Oregon Attorney General Ellen Rosenblum has called on a federal judge to reject the National Organization for Marriage's (NOM) attempt to intervene in a lawsuit challenging Oregon's ban on gay marriage.

Rosenblum is among a handful of Democratic attorneys general who have refused to defend such bans in court.

NOM, the nation's most vociferous opponent of marriage equality, filed a motion to intervene in the case on April 21, 2 days before U.S. District Judge Michael McShane heard arguments in the case.

(Related: Oregon to judge hearing challenge to gay marriage ban: No rational reason for ban.”)

In a brief filed Friday, Rosenblum said that NOM's “motion should be denied as untimely.”

“Delay would not be a particular factor here if NOM had acted with reasonable speed when it knew the Attorney General's position, in February,” Rosenblum stated in her brief. “It chose not to, and should not be rewarded for its delay by obtaining its own separate briefing schedule, its own hearing on its own arguments, and a later decision on the plaintiffs' rights.”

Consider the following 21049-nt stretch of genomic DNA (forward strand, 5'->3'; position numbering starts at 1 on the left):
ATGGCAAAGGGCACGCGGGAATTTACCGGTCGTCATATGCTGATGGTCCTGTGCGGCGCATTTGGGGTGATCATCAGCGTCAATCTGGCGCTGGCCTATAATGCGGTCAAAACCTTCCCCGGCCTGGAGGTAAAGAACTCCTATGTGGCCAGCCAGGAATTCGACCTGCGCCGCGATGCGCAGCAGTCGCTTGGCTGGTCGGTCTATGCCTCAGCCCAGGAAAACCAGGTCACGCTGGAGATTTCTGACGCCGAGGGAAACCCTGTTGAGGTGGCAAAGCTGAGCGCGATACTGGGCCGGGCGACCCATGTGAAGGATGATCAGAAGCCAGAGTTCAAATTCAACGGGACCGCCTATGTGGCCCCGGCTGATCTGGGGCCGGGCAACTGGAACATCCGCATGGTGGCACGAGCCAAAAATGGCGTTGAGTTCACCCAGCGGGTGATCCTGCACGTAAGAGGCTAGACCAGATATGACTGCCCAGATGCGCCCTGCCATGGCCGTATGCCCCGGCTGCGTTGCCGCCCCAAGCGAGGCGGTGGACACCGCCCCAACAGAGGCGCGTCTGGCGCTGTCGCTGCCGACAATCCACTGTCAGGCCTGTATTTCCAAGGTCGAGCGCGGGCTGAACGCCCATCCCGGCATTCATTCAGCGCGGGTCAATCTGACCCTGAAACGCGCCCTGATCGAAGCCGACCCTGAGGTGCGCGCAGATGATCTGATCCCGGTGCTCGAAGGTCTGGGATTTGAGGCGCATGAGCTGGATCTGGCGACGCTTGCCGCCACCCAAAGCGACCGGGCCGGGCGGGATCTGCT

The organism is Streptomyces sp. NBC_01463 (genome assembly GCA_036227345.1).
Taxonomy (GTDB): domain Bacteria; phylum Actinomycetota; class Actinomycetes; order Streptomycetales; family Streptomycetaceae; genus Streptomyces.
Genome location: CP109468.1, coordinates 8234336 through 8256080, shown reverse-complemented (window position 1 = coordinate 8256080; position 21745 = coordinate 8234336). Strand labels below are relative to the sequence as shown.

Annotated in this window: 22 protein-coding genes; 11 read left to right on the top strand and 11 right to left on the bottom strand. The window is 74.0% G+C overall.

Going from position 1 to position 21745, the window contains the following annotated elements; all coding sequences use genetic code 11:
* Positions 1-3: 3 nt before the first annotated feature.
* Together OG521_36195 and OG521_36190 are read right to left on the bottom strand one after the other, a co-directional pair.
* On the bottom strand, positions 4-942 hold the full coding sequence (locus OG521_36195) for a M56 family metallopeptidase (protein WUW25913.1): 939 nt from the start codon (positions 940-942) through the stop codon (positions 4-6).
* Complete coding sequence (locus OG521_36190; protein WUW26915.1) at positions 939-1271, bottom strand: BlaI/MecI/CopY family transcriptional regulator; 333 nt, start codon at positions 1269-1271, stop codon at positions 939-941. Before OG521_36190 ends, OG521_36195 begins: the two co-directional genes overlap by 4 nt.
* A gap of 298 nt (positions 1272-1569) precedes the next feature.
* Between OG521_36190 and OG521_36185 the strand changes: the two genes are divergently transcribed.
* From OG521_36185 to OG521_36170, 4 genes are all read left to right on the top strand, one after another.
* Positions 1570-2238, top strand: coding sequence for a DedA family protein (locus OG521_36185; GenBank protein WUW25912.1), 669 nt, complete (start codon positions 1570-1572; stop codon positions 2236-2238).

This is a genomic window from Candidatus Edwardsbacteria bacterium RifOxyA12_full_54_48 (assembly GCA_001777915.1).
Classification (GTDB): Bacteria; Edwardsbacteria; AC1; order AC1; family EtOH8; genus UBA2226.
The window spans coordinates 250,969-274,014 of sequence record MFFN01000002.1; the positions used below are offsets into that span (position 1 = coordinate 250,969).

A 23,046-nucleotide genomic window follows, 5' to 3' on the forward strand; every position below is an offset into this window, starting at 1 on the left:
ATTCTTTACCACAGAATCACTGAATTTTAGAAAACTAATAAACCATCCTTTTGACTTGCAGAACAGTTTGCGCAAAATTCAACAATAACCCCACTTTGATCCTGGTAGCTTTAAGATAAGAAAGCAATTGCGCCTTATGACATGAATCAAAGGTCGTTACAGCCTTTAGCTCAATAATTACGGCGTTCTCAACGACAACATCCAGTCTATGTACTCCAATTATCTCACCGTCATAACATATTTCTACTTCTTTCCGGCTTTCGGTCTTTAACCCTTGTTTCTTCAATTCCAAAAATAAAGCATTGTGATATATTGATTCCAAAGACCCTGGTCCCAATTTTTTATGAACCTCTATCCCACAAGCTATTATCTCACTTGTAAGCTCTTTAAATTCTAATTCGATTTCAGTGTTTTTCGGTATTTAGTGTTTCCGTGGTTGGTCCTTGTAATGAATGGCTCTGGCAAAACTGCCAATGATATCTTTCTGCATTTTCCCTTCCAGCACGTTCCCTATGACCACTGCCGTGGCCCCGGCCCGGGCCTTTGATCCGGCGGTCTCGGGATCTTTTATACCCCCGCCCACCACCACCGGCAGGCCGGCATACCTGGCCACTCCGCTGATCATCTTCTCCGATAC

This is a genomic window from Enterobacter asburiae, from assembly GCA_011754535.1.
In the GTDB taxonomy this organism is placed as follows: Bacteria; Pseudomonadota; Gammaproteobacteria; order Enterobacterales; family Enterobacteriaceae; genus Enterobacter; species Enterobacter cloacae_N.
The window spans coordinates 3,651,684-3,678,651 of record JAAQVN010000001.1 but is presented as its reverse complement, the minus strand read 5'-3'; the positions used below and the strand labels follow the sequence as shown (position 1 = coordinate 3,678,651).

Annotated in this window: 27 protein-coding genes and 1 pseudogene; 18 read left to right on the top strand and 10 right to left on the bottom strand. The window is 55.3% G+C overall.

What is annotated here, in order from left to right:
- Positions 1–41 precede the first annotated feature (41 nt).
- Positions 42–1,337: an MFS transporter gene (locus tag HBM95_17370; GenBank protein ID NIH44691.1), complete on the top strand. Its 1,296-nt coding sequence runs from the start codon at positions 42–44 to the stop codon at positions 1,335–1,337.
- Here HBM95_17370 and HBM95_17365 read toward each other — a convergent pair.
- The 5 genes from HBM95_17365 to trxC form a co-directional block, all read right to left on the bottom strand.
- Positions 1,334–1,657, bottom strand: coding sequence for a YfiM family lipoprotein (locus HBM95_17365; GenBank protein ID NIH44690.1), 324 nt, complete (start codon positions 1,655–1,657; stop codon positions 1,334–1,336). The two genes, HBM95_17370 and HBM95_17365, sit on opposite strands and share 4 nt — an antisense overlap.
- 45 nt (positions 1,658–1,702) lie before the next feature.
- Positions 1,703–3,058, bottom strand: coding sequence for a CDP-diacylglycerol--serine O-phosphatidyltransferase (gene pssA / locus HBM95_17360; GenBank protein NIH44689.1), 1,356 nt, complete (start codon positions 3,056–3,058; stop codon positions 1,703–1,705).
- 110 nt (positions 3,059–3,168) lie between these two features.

Rosenblum also countered claims by NOM President Brian Brown that his group was delayed because it was unaware of Rosenblum's position until March.

“NOM has not given any good reason for its decision to wait. NOM president Brian Brown has submitted a sworn declaration that he did not learn until March 2014 'that the Attorney General of Oregon and the other defendants in this case were not going to defend Oregon's marriage laws in this litigation.' That isn't true. In the motion itself, NOM says that it learned the state defendants' position when they filed Answer on February 24, 2014. That is closer, although it is not the correct date either. … NOM learned the state defendants' position and publicly criticized it on February 20, 2014.”

Rosenblum also argued that NOM would not have legal standing to appeal any decision to a higher court.